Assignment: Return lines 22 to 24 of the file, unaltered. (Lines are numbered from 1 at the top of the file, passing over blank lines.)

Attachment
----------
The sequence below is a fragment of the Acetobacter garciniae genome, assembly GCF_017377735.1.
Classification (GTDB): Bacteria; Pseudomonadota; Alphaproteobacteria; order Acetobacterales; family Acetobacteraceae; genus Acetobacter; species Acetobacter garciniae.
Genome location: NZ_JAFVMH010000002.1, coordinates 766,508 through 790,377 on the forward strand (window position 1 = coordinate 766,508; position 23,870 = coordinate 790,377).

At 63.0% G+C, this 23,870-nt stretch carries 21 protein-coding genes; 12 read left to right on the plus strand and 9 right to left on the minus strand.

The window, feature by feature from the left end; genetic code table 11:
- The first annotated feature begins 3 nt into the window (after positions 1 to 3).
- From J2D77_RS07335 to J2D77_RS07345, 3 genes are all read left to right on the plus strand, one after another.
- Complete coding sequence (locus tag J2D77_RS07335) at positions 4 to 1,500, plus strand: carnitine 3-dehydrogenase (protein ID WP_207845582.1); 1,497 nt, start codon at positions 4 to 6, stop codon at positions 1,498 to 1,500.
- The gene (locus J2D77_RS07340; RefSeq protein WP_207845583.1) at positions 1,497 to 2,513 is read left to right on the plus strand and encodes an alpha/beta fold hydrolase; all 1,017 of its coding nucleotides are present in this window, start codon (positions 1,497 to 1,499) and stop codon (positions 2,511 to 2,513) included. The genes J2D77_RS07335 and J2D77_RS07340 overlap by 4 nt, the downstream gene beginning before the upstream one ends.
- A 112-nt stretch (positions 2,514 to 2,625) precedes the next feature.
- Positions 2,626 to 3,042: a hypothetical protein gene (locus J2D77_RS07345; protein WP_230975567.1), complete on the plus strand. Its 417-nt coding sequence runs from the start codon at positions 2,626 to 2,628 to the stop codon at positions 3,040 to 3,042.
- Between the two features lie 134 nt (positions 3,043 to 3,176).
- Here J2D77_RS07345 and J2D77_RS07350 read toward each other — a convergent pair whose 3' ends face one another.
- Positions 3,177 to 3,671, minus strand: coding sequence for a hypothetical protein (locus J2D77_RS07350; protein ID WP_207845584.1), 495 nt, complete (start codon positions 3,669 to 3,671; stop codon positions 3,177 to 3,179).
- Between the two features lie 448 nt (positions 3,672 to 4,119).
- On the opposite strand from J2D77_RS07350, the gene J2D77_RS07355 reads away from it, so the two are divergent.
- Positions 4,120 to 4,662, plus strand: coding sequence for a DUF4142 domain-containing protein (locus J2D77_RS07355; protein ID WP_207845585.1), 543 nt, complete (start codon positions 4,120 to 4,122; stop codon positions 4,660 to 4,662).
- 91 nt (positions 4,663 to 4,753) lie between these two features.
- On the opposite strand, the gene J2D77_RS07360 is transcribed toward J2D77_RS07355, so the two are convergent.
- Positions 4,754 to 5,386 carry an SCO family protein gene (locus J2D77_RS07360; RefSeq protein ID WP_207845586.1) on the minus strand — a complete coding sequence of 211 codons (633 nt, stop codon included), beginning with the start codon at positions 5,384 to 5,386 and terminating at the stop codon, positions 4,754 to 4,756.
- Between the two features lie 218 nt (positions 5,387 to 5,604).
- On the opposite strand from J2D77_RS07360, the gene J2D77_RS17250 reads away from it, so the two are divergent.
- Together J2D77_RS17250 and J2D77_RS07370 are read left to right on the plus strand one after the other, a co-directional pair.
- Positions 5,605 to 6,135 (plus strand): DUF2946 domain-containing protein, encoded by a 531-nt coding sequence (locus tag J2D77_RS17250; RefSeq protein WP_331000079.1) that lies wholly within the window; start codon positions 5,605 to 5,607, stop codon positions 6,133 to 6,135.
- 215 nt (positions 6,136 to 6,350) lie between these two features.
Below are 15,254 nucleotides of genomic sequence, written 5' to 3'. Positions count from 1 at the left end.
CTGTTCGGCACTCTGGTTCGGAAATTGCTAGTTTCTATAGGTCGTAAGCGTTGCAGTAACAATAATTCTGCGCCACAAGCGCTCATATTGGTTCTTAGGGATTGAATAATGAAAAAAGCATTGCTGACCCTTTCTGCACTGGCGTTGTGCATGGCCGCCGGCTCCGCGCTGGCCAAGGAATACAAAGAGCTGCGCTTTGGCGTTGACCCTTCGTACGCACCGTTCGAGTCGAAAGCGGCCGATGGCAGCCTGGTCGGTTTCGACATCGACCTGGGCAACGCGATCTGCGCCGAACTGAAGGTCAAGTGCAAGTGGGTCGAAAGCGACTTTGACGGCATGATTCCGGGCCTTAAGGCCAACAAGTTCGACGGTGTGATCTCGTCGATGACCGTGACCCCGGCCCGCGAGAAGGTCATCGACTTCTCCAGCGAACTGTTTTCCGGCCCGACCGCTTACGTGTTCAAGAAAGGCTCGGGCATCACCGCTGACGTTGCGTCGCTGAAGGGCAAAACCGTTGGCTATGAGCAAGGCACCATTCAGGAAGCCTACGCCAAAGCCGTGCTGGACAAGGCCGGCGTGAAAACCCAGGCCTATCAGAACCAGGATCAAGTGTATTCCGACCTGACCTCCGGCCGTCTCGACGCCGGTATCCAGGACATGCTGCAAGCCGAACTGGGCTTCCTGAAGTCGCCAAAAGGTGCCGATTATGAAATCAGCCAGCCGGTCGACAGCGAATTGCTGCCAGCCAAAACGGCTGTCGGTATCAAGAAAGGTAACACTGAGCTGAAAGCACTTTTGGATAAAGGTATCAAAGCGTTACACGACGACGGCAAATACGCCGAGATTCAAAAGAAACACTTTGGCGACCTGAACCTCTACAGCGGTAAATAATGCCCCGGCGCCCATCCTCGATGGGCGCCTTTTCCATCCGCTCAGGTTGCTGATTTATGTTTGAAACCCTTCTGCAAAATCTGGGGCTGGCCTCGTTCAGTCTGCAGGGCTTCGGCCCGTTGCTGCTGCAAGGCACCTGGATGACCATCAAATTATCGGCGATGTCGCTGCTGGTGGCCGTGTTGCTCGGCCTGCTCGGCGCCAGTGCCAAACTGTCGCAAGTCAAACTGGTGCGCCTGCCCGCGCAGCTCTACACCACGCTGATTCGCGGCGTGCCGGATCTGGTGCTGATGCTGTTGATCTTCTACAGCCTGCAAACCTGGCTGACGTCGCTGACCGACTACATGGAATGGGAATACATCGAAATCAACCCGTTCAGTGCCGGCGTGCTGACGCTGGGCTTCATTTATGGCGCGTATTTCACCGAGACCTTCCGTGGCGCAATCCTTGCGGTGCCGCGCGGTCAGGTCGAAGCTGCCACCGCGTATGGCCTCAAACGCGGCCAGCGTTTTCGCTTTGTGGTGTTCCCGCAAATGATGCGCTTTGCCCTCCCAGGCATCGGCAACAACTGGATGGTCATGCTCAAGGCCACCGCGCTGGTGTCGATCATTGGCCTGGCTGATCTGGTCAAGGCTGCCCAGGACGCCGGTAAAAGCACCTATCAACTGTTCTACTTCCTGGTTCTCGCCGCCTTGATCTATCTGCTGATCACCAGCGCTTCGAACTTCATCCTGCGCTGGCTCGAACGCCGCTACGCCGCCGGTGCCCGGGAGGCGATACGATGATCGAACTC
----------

- On the opposite strand from J2D77_RS07360, the gene J2D77_RS17250 reads away from it, so the two are divergent.
- Together J2D77_RS17250 and J2D77_RS07370 are read left to right on the plus strand one after the other, a co-directional pair.
- Positions 5,605 to 6,135 (plus strand): DUF2946 domain-containing protein, encoded by a 531-nt coding sequence (locus tag J2D77_RS17250; RefSeq protein WP_331000079.1) that lies wholly within the window; start codon positions 5,605 to 5,607, stop codon positions 6,133 to 6,135.